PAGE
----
The French striker performed the gesture, which is known in his homeland as a "quenelle" and has been described as an "inverted Nazi salute," during a Premier League match in December.
Although an FA disciplinary panel backed Anelka's insistence that he was not being intentionally anti-Semitic, performing the gesture was still found to be racist and abusive.
Anelka, who appeared at the hearing this week, received the minimum five-game ban for racism offences, was also fined 80,000 pounds ($133,000) and ordered to complete an education course. Anelka can appeal, and he must decide within seven days of receiving the panel's written reasons.
But West Brom responded to the verdict by suspending him while the central England club conducts an internal investigation and awaits the conclusion of the FA process.
"The club acknowledges that the FA panel 'did not find that Nicolas Anelka is an anti-Semite or that he intended to express or promote anti-Semitism by his use of the quenelle,'" West Brom said in a statement. "However, the club cannot ignore the offence that his actions have caused, particularly to the Jewish community, nor the potential damage to the club's reputation."
The panel found Anelka guilty of two charges — that the gesture "was abusive and/or indecent and/or insulting and/or improper," and it was racially offensive.
"The misconduct was an 'aggravated breach' ... in that it included a reference to ethnic origin and/or race and/or religion or belief," the FA verdict said.
Anelka's legal team said he was "pleased" to be cleared of anti-Semitism.
"He is now waiting to receive the commission's full reasons for their decision before considering whether or not to appeal," the statement said.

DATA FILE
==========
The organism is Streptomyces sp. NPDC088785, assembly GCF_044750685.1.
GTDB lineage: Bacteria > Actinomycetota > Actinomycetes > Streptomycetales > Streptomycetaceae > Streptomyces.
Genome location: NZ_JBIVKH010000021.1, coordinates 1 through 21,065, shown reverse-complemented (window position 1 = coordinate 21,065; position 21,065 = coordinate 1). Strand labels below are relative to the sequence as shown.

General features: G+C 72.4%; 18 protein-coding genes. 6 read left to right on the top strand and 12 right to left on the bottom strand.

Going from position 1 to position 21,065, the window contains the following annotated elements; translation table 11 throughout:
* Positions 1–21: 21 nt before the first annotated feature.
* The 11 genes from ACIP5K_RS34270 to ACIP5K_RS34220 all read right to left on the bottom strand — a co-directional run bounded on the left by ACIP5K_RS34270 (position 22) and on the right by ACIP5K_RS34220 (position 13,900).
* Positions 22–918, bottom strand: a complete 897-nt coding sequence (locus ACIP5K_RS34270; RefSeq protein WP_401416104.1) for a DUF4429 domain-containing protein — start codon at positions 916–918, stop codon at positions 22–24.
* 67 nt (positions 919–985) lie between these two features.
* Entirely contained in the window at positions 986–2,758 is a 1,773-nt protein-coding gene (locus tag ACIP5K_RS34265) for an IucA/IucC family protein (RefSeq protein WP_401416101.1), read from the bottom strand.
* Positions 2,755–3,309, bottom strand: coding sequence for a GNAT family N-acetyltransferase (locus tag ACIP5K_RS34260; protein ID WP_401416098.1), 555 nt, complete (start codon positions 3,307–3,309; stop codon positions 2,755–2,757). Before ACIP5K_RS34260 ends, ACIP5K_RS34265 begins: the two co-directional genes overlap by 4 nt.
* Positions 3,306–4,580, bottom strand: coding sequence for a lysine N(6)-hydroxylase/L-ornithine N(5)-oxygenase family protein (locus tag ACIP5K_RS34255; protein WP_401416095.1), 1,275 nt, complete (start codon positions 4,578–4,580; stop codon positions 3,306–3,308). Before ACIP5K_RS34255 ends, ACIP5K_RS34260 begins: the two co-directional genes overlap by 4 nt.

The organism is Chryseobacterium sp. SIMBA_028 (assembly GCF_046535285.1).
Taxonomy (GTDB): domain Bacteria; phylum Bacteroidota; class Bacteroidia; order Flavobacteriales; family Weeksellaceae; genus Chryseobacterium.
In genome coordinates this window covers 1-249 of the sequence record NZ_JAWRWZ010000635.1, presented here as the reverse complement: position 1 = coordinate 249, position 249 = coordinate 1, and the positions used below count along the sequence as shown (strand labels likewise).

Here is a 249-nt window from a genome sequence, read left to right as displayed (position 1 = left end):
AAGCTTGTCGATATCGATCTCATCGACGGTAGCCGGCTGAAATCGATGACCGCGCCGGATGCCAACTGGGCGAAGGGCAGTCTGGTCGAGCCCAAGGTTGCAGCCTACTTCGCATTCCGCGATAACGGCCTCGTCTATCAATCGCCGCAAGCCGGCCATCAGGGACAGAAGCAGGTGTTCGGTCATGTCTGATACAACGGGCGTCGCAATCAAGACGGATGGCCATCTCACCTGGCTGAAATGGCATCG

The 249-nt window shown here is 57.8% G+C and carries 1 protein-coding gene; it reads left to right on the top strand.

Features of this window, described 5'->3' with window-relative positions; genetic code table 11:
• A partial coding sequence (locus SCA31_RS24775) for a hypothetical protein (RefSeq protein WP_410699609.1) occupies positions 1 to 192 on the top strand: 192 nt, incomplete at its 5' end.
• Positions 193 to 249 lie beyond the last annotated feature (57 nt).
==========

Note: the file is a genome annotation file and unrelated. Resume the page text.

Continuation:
Anelka performed the quenelle as he celebrated scoring in West Brom's 3-3 draw with West Ham on Dec. 28. The gesture involves pointing one straightened arm downward while touching the shoulder with the opposite hand. It was popularized by French comedian Dieudonne M'Bala M'Bala, who has been convicted multiple times for inciting racial hatred or anti-Semitism.
The Community Security Trust, which protects British Jews, said Anelka has introduced an "ugly anti-Semitic gesture into British football."
"We acknowledge Anelka's denial of anti-Semitic intent, but his action was clear and the FA's zero tolerance approach to racism meant there could be no other outcome," CST chief executive David Delew said. "This verdict sends a strong message to Jewish players and supporters at all levels of the game that the FA will act against anti-Semitic acts if they are reported."
The European Jewish Congress expressed concern that Anelka was yet to express any regret over the case.
"Even if the FA is not convinced that the player's intent at the time was anti-Semitic, he surely knows now the origins of the quenelle and the hurt and pain it caused the Jewish community, yet we are still waiting for an apology," EJC President Dr Moshe Kantor said. "Anelka's silence speaks volumes."
The organization hopes the FA will use the case to help clamp down on abuse against Jews.
"Anti-Semitism remains the fastest growing hate in football, on the field and in the stadiums, and we hope that this episode will be used positively to once and for all stamp out hatred for Jews in football," Kantor said.
Anelka avoided the heaviest racism ban imposed recently by the FA, eight games for Liverpool striker Luis Suarez in 2011 for racially abusing Manchester United defender Patrice Evra. Chelsea captain John Terry received a four-match ban the following year, before the minimum five-game racism ban was introduced in England.
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